Manufacturing Bits: Jan. 21

Redefining the kilogram; exotic interconnects; nanotube plugs.


Redefining The Kilogram
In 2011, the General Conference on Weights and Measures approved a plan to redefine the kilogram and other measurement units. The new definition for the kilogram will be based on the fixed numerical values of Planck’s constant (h), according to the National Institute of Standards and Technology (NIST), part of the U.S. Department of Commerce.

NIST has taken steps to help accelerate the redefinition of the kilogram. Originally defined in 1875, the kilogram is the only SI unit that is still described as an artifact rather than a fundamental physical property.

To help redefine the kilogram, NIST has refurbished its older watt balance—the NIST-3. The balance is a two-story-high system designed to define mass. Researchers replaced the knife-edge on the balance beam, which upgraded the programmable Josephson voltage standard system.

Today, watt-balance measurements of h are made by using a precisely known mass. In the redefinition, the kilogram mass will be realized by using a fixed value of Planck’s constant.

The revamped NIST-3 has been used to obtain the latest measured value of Planck’s constant–the first to be released since 2007. The new result, 6.626 069 79 x 10(-34) J•s (with an uncertainty of 30 in the last two digits), differs from the 2007 value, according to NIST.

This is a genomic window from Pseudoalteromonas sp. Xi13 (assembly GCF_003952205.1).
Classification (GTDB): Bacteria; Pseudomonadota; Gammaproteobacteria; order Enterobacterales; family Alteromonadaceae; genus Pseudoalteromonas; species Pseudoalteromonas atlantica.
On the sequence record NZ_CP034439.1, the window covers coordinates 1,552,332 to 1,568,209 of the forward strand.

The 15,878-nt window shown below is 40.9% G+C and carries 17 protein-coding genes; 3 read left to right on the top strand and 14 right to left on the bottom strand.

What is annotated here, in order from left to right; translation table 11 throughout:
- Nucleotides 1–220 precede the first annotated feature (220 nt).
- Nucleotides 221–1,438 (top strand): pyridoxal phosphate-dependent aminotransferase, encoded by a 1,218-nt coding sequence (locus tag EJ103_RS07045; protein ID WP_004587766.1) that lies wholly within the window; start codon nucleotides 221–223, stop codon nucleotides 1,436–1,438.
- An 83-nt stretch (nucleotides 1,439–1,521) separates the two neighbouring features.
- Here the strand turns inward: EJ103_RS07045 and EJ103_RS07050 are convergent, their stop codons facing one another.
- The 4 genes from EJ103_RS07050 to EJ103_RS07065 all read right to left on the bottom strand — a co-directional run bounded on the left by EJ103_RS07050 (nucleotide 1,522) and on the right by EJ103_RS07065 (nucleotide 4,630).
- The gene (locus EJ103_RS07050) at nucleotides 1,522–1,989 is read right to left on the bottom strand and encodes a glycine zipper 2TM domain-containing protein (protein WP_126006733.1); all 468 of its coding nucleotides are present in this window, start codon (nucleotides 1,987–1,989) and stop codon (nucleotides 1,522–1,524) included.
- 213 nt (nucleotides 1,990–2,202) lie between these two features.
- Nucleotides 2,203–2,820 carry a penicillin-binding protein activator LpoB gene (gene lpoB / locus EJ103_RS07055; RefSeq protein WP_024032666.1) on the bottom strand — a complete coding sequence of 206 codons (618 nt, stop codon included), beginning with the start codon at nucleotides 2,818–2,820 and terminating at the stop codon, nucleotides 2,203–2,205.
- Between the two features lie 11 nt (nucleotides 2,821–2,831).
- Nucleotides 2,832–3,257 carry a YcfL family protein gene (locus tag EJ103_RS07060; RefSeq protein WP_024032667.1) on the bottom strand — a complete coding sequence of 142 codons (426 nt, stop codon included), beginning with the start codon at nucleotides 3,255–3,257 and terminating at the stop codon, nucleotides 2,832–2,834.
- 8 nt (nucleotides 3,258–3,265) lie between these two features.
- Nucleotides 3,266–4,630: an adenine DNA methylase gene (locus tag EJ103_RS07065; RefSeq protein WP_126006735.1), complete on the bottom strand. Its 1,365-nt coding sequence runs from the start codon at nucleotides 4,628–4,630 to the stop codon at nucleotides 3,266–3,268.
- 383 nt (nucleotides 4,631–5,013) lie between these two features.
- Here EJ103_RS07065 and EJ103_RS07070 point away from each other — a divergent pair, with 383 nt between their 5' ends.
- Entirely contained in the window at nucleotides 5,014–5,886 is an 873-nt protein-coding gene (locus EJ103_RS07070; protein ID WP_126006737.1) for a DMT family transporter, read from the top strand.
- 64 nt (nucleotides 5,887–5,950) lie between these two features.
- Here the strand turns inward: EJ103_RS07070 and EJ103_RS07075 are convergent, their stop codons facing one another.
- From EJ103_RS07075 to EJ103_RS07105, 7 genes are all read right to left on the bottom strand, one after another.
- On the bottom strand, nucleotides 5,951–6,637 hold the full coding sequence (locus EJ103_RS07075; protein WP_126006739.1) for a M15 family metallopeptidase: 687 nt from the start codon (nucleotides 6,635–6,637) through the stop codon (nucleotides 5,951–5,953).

The international community hopes to re-define the kilogram this year. “The redefinition plan could be approved this year at a meeting of the General Committee on Weights and Measures,” said Jon Pratt, who heads the Fundamental Electrical Measurements group in PML’s Quantum Measurement Division, on NIST’s Web site. “So the international timeline for the Planck constant is very aggressive. New or upgraded watt balances are coming on line at metrology institutes in Switzerland, Korea, France, New Zealand, and elsewhere, as well as at the International Bureau of Weights and Measures. It’s quite possible that we will be realizing mass with these instruments some time in 2015.”

But the international community must gain a consensus value of h. At least three independent experiments must produce values with a relative standard uncertainty of no more than 50 parts in 109. One of them must have an uncertainty of 20 parts in 109 or better. And watt-balance results must be reconciled with an alternative method, which involves counting atoms in an ultra-pure sphere of silicon, according to NIST.